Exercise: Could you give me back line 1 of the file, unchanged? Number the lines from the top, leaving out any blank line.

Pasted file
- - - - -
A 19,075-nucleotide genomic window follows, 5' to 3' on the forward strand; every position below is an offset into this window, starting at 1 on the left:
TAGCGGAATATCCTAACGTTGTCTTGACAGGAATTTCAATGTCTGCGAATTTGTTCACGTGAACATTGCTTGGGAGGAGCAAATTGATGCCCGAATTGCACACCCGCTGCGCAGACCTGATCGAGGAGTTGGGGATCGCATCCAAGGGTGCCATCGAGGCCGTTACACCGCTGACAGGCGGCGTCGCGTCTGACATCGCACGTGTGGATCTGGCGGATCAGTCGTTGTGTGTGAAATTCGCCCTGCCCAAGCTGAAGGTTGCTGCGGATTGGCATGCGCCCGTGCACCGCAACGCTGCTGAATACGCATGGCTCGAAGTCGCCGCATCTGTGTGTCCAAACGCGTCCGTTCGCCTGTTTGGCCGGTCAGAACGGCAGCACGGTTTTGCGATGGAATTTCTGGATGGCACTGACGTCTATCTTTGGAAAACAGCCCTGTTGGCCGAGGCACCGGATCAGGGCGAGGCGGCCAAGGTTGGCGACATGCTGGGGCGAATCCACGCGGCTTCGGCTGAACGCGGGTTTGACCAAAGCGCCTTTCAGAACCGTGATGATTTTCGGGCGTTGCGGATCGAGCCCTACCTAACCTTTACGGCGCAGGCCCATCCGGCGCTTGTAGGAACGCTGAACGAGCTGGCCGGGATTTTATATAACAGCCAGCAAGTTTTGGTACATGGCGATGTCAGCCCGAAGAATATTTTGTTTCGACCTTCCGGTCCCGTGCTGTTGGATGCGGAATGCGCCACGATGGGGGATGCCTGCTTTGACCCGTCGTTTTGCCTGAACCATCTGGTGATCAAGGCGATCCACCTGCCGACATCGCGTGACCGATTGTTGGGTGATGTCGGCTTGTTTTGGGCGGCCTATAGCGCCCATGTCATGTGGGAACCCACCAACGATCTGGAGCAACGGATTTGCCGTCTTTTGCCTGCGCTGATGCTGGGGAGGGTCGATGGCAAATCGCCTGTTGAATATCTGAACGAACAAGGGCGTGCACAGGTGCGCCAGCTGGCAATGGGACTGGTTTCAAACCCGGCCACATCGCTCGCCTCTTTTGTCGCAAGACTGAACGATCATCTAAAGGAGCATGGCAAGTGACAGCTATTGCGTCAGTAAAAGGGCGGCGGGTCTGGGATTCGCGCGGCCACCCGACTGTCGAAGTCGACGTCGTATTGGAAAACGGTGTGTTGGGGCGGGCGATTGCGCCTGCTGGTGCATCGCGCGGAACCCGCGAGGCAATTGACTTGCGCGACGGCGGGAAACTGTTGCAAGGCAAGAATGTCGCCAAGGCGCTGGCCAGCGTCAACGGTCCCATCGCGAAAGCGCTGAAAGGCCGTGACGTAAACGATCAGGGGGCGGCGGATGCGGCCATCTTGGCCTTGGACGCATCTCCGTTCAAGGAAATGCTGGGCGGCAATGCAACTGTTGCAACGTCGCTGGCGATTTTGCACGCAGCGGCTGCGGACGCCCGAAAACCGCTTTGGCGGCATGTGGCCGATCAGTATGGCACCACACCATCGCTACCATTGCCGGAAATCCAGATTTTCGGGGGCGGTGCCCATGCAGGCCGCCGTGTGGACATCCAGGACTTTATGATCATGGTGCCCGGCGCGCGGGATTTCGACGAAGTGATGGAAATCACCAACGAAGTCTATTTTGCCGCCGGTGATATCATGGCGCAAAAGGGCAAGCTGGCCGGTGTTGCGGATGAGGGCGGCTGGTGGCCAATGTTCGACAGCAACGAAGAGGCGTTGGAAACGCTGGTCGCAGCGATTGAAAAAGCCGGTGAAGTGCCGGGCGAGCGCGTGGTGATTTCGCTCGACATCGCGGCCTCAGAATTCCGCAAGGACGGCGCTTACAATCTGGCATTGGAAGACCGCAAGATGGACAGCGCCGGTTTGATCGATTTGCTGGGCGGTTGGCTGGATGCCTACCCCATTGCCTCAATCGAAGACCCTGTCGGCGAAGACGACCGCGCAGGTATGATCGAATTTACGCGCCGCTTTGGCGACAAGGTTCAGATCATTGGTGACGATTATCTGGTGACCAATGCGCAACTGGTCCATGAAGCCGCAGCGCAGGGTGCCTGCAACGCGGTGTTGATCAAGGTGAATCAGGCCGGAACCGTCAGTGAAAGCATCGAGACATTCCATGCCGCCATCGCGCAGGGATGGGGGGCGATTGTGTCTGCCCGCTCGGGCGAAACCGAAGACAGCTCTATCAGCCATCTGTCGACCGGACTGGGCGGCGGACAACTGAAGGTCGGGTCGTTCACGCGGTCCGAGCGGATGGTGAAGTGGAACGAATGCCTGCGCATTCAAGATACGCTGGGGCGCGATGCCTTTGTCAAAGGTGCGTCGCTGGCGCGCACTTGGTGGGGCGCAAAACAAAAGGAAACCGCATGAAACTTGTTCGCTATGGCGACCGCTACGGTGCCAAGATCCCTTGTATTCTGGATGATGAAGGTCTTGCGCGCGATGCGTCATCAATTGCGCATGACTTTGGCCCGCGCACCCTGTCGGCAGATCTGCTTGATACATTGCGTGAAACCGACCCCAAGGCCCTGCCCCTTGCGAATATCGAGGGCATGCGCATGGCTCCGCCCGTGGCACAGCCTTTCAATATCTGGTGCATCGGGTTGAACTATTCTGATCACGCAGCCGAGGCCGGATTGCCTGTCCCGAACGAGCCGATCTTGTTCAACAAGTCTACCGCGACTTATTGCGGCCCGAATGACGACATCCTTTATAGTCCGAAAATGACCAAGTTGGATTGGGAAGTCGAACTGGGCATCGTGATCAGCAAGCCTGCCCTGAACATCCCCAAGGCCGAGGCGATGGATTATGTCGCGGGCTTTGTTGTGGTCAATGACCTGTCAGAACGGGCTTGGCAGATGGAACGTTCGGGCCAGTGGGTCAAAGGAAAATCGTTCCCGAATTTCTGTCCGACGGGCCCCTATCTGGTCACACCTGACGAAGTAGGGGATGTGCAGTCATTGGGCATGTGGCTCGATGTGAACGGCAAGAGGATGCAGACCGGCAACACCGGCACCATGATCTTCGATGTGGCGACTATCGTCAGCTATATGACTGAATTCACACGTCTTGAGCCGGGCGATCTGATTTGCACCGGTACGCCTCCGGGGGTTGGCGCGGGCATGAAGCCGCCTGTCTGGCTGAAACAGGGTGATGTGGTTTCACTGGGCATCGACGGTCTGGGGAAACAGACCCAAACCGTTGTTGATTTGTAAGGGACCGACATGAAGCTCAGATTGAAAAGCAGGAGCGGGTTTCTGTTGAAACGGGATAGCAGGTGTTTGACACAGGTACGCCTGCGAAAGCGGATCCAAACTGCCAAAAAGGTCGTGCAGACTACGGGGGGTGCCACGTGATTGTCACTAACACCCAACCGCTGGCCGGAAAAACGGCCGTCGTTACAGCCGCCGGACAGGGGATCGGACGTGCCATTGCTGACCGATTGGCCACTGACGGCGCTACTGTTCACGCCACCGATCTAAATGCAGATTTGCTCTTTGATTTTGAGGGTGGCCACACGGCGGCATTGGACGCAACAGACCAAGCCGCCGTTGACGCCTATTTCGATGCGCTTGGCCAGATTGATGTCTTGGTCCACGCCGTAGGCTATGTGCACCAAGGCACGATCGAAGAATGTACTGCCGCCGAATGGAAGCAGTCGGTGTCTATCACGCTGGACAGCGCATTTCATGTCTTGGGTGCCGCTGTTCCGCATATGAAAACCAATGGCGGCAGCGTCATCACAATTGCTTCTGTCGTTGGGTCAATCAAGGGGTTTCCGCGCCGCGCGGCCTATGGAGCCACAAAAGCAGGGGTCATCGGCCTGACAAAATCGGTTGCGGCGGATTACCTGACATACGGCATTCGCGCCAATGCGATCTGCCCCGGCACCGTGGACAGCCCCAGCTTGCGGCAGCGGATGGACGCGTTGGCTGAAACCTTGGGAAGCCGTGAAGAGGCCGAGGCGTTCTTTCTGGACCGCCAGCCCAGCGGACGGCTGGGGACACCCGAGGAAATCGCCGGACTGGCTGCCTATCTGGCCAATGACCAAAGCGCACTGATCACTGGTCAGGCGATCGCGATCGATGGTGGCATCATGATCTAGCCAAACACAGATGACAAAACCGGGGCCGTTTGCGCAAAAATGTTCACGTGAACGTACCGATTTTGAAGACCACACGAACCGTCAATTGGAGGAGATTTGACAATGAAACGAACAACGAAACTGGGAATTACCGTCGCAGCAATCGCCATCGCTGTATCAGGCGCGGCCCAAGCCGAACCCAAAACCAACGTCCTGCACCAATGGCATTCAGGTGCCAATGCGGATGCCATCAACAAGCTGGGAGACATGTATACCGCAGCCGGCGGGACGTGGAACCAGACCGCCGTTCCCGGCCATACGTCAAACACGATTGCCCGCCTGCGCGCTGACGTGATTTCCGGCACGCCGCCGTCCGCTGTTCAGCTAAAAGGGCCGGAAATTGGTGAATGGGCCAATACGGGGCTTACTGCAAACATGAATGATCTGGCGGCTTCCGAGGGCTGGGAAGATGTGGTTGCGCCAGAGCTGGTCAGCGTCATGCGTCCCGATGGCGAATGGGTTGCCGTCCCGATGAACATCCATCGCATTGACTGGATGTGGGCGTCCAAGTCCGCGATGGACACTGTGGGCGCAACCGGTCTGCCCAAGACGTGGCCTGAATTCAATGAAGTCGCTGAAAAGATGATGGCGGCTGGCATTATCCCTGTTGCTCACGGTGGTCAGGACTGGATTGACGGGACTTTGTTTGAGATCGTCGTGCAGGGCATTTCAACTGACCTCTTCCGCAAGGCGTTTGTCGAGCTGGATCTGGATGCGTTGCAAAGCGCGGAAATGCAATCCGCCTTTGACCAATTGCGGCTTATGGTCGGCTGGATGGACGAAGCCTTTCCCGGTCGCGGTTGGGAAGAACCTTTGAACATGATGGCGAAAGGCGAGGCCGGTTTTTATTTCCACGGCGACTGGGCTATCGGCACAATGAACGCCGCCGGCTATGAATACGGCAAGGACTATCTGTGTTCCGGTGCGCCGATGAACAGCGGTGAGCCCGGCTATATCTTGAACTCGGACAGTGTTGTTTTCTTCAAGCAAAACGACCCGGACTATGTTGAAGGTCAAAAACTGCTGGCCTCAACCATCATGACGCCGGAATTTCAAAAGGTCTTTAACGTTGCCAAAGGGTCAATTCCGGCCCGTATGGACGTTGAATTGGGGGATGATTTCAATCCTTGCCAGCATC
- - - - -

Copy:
A 19,075-nucleotide genomic window follows, 5' to 3' on the forward strand; every position below is an offset into this window, starting at 1 on the left: